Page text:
The U.S. averted a debt default Tuesday when President Barack Obama signed a bill raising the country's debt ceiling. But the debt deal might not be enough to maintain its coveted AAA debt rating, according to two credit rating agencies.
On Tuesday, Fitch Ratings said the agreement to raise the debt ceiling and make spending cuts was an important first step but "not the end of the process." The rating agency said it wants to see a credible plan to reduce the budget deficit "to a level that would secure the United States' `AAA' status."
And late on Tuesday, Moody's Investors Service assigned a negative outlook to U.S. debt, but confirmed its AAA rating _ for now. A negative outlook means the rating agency could lower the rating in the next 12 to 18 months. Moody's said that continued slow economic growth, higher interest rates could lead to a downgrade. Moody's also said weak fiscal discipline in the coming year could do the same.
U.S. debt has held the AAA rating since 1917. Fewer than 20 countries are currently rated AAA. Among them: the United Kingdom, Australia, Germany and Singapore.
Fitch expects to conclude its review of the U.S.'s debt rating by the end of August. Given the terms of the debt deal signed Tuesday, it is possible the U.S. debt rating could be downgraded at that time, Fitch said.
In an interview with The Associated Press on Tuesday, David Riley, managing director at Fitch, said, "There's more to be done in order to keep the rating in the medium-term."
The three main ratings agencies rate the debt issued by countries, states, corporations and municipalities. Ratings are based on a likelihood of default. The AAA rating is the highest available and signifies an extremely low likelihood of default.
Standard & Poor's, the other major ratings agency, declined to comment Tuesday. In mid-July S&P warned that there was a 50-50 chance it would downgrade U.S. debt. Had the country defaulted, experts have said a downgrade by all three agencies would have been likely.
The U.S. has only faced the threat of a downgrade once in the last 96 years. In 1995, when Bill Clinton was president, a similar default loomed and the credit rating agencies threatened a downgrade. At the time, the country had $4.9 trillion in debt _ nearly $10 trillion less than it has now. Once Congress resolved that debt crisis a year later, the credit agencies removed the threat.
Federated Investors' chief fixed income strategist Joe Balestrino points out that during the Clinton era the U.S. economy was growing at a much faster pace. Now, the economy is emerging from the deepest recession since the Great Depression and growth is sluggish. On Friday, the government said that in the first half of the year, the economy grew at its slowest pace since the recession officially ended in June 2009.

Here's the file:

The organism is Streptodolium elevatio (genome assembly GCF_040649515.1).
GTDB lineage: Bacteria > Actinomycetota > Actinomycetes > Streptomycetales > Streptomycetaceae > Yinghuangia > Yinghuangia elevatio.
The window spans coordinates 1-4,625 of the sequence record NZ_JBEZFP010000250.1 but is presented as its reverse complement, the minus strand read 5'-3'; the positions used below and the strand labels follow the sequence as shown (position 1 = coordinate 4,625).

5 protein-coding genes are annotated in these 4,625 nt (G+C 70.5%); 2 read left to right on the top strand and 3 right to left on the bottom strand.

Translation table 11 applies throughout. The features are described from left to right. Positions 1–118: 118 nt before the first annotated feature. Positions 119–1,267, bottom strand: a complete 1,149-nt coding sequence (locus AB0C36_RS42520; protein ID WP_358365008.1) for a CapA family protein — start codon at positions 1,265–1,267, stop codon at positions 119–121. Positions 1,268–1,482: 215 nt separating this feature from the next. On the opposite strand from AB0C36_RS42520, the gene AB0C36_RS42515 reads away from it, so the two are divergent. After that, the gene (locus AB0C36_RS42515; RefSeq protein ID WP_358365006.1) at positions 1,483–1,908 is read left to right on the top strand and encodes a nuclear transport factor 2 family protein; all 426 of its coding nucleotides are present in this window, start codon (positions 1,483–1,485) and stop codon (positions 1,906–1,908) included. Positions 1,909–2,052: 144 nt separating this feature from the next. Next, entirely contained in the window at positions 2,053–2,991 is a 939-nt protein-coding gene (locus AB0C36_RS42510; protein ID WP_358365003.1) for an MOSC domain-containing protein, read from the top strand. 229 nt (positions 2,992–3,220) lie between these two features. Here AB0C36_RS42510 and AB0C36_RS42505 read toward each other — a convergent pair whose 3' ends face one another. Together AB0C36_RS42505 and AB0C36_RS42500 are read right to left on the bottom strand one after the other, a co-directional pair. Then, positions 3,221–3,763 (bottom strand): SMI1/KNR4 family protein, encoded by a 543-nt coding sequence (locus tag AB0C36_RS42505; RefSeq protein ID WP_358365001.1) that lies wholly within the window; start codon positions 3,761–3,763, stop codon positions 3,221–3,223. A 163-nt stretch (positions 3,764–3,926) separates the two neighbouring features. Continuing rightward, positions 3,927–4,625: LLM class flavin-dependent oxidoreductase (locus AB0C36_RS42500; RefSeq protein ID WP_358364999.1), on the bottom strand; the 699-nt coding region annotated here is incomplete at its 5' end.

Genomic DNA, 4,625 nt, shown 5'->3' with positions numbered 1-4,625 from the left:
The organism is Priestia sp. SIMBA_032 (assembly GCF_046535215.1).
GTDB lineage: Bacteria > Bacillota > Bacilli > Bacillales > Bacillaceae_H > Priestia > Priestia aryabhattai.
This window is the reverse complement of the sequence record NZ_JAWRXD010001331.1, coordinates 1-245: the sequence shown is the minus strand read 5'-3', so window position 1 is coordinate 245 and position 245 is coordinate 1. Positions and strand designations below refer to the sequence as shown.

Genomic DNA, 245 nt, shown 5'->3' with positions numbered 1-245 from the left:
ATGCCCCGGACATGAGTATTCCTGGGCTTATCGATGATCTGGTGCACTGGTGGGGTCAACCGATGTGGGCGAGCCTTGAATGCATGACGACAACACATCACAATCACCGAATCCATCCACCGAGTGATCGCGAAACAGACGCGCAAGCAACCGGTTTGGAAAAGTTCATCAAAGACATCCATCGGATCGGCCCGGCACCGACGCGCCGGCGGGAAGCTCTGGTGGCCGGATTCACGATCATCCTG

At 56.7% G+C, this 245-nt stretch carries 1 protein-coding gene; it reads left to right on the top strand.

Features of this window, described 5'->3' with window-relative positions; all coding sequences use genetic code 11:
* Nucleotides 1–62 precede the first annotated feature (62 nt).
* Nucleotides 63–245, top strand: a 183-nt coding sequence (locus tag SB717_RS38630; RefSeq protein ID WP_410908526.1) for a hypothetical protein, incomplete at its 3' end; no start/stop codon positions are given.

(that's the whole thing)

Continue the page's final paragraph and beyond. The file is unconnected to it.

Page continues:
"Growth healed all wounds in 1995," Balestrino said. "However, now the U.S. doesn't have enough vitality to grow its way out."
A Monday report that showed weakness in manufacturing followed Friday's GDP report. And on Tuesday, the Commerce Department said that consumers cut their spending in June for the first time in nearly two years.
Because of that, many analysts believe that U.S. debt will eventually be downgraded to AA. And if that happens, it could be tough to regain the AAA rating.
"If the economy won't grow at 2.5 percent over the long term, it has pretty profound implications from a fiscal point of view," said Riley, the Fitch managing director.
He said "that means the U.S. is poorer than it thought" and that legislators will face even tougher choices "in terms of taxes and spending," he said.
Fitch also said that between federal, state and local government debt U.S. government debt will be as large as the country's economy by the end of 2012 _ or 100 percent of the country's gross domestic product. And Fitch said it expects the country's debt level will continue to rise. The agency warned that would not consistent with a debt level that would allow the U.S. to retain its AAA sovereign rating. Similarly, Moody's said for the U.S. to keep its AAA rating, it expects to see the federal government's debt-to-GDP ratio stay near its projected 2012 level of 73 percent in the next several years, and then decline.
In the short term, Balestrino and others don't expect investors to start selling their Treasury holdings. That's because Treasurys are considered one of the safest investment options.
Fitch said the status of the U.S. dollar and the size of the Treasury market are the biggest reasons investors won't abandon Treasurys soon. The dollar is the global reserve currency, which means a significant amount of global trade is made in dollars _ from toys and computer chips from China, coffee from Kenya or cars from Japan. Central banks in other countries therefore hold large reserves of U.S. currency, mostly through Treasury purchases.
The U.S. Treasury market is the largest government bond market, at $9.3 trillion.
And Moody's said while it expects interest rates to rise some over the next few years "a rise in borrowing costs above and beyond what is now expected would threaten efforts at fiscal consolidation" and could negatively impact the country's AAA rating.
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